Part of the regular cost of running your typical North American home are receiving the dreaded utility bills. They sometimes offer VERY unpleasant surprises when the bill comes in far higher than expected.
The Average American Family spends $305 a month on basic utilities.
Plus, there are some things that can cause unusual spikes in your typical utility bills include:
- Unusual spikes in temperature | Extreme or prolonged cold or hot weather can increase your heating & cooling costs
- Dry spells | When it’s not raining, homeowners tend to run their sprinklers more often
- Spring Cleaning | Catching up on cleaning, laundry, and other household chores can cause a spike in electricity use
- Guests (Welcome or otherwise) | Additional residents will increase hot water & electricity usage
Beyond the unusual peaks and valleys, you should budget for a minimum of $200 with an average of $305 on utilities per month. That’s a lot of cash – in fact, it’s about 7% of the average American income – so it’s important to understand how the costs are incurred and what you can do to save money on your monthly utility bills.
And – as a bonus for the planet as a whole – reducing your utility usage is not only friendly on your wallet, it’s also environmentally friendly too!
Let’s take a closer look at the average costs of different core utility bills and how to keep your costs low.
1. Heating and Cooling
The typical American household will spend more than $2,200 annually on energy with half of this comprising heating and cooling costs. Of course, given the size and climatic diversity of the United States, the actual costs will vary primarily based on location but also the size and design of the home. A bigger home means larger heating and cooling expenses.
There are several ways you can lower your heating and cooling costs but perhaps the most important is to install a smart thermostat. Smart thermostats learn and adapt to your preferences and automatically adjust their settings depending on whether there’s someone or no one in a home or room. Replacing a conventional thermostat with a smart one can cut your costs by 10-15%.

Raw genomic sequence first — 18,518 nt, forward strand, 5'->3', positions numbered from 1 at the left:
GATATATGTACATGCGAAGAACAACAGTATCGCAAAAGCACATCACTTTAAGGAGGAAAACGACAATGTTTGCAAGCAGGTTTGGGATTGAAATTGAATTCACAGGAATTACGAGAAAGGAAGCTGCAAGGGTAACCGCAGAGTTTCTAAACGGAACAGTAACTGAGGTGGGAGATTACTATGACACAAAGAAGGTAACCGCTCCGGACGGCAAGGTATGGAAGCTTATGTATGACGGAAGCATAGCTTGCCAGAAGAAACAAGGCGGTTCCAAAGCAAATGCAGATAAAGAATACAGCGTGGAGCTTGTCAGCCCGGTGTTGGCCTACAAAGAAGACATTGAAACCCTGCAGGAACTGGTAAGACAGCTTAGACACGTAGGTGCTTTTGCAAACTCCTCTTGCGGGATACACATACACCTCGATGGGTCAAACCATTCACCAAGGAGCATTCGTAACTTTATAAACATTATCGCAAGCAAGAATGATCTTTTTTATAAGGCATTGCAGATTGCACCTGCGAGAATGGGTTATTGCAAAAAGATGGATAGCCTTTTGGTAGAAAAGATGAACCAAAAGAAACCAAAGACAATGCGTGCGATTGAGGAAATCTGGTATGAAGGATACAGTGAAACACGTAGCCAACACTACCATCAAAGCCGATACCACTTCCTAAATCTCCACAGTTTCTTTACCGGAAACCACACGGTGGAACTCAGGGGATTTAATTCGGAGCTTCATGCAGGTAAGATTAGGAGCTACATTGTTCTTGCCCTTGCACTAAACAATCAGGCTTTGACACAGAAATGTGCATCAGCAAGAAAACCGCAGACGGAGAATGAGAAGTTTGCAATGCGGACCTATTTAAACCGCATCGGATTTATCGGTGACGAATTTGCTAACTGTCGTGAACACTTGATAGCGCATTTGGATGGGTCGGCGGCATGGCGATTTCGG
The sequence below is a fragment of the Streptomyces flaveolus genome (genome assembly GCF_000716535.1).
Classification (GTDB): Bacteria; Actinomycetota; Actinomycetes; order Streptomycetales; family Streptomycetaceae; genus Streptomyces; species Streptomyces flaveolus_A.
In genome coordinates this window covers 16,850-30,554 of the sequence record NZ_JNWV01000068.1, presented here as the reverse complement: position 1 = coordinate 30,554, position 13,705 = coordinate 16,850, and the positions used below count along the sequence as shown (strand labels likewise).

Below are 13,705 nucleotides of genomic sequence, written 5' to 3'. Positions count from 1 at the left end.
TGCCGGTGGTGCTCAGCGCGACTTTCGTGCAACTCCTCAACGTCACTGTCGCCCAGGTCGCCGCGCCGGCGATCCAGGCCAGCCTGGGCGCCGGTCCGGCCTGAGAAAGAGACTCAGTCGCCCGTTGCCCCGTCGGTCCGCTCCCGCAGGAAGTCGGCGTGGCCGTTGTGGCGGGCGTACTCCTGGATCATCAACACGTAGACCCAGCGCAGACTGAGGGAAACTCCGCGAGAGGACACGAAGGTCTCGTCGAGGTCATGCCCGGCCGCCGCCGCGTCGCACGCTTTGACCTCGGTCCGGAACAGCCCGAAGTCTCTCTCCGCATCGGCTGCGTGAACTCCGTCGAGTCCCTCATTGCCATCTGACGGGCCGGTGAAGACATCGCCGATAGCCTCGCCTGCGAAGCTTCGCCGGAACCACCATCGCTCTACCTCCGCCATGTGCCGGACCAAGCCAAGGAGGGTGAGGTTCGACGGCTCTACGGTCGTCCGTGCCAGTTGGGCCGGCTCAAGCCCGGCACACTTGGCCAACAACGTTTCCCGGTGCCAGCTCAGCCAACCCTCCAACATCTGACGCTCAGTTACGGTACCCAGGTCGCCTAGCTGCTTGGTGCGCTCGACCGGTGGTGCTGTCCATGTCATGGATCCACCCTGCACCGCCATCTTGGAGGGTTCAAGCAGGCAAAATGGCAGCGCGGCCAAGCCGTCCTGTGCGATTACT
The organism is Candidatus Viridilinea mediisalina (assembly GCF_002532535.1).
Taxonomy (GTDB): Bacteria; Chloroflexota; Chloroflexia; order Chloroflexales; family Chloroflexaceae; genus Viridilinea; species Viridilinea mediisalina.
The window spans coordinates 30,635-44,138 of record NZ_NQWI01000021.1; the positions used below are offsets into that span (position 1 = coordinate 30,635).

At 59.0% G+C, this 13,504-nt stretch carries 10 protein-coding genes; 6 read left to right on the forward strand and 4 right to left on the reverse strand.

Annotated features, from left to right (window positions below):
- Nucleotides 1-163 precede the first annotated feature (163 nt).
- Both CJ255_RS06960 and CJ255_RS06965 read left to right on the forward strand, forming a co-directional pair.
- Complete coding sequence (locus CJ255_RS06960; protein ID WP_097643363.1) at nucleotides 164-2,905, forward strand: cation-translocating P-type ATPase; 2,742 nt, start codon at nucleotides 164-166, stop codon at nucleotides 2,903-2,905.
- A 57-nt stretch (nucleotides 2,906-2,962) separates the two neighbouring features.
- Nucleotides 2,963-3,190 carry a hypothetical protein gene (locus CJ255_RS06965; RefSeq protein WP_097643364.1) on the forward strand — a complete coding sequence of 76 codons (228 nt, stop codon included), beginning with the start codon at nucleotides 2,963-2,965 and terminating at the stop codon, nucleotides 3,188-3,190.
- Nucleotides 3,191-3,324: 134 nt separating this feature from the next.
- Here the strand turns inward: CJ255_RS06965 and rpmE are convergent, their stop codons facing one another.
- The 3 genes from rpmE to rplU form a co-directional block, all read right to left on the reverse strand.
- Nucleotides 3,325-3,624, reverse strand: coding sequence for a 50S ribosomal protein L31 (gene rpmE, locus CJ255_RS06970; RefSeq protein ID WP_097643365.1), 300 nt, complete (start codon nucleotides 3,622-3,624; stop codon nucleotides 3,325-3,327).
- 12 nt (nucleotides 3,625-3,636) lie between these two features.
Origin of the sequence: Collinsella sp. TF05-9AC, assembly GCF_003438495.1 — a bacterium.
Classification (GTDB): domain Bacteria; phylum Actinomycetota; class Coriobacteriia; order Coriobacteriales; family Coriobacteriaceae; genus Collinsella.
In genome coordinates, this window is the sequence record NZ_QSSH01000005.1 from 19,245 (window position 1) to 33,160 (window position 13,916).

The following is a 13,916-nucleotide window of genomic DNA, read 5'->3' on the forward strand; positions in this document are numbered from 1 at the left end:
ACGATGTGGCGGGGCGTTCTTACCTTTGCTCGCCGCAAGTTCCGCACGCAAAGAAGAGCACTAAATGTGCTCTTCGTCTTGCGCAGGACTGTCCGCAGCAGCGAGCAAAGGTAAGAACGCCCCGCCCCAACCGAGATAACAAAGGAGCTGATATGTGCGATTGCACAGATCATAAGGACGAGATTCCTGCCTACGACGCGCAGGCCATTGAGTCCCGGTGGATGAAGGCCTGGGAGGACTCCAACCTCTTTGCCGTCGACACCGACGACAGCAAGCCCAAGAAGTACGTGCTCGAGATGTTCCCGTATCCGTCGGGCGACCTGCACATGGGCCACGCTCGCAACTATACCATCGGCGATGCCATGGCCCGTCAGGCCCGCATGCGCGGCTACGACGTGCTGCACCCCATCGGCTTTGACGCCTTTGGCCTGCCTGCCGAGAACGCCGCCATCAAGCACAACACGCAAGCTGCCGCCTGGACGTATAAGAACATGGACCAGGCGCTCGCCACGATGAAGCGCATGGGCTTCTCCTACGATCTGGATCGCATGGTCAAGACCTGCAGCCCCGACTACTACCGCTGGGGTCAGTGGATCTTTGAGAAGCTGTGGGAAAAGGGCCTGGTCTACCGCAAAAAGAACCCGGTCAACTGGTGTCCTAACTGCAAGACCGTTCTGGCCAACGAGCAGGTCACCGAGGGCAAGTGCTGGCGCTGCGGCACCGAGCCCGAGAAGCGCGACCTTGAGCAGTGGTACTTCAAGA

The average cost of a kilowatt-hour of residential electricity in the United States has risen from 7.73 cents in 2001 to 12.90 cents in 2017 but has dipped slightly to 12.83 cents as of 2019. How close you are to that average will depend greatly on where you live, with New Mexico being one of the the cheapest places to buy electricity and South Carolina being the most expensive (e.g. take a look at Texas Electricity Plans: electricity plans).
Your power bill will also depend on what electronics and appliances you use. For example, your old refrigerator will cost an average of $16.50 per month, whereas your Digital Video Recorder will only cost you $3.17 per month.
To contain your electricity costs, start by switching off and unplugging your appliances and gadgets when they aren’t in use.
Replace your appliances with more energy-efficient alternatives. An Energy Star rated refrigerator can save as much as 77% off the cost of running your fridge. At an average savings of about $12.70/month, that new fridge will – effectively – pay for itself in time.
Upgrading your light fixtures is another way to save money on your utility bills. Replacing your incandescent light bulbs with more efficient options can save you enough to buy one or two fancy Starbuck’s coffees while unplugging appliances when they are not in use can cut your power bills by $100 or more.
3. Natural Gas
Natural gas is what nearly nearly 66 million use to heat their homes, but reading a gas bill can sometimes feel a bit like going through a nuclear physics thesis.
Natural gas can also be used for common household appliances in order to help reduce your utility bills. In fact, households that use natural gas appliances for heating, water heating, cooking, and drying clothes spend an average of $693 less per year than homes that use electric appliances.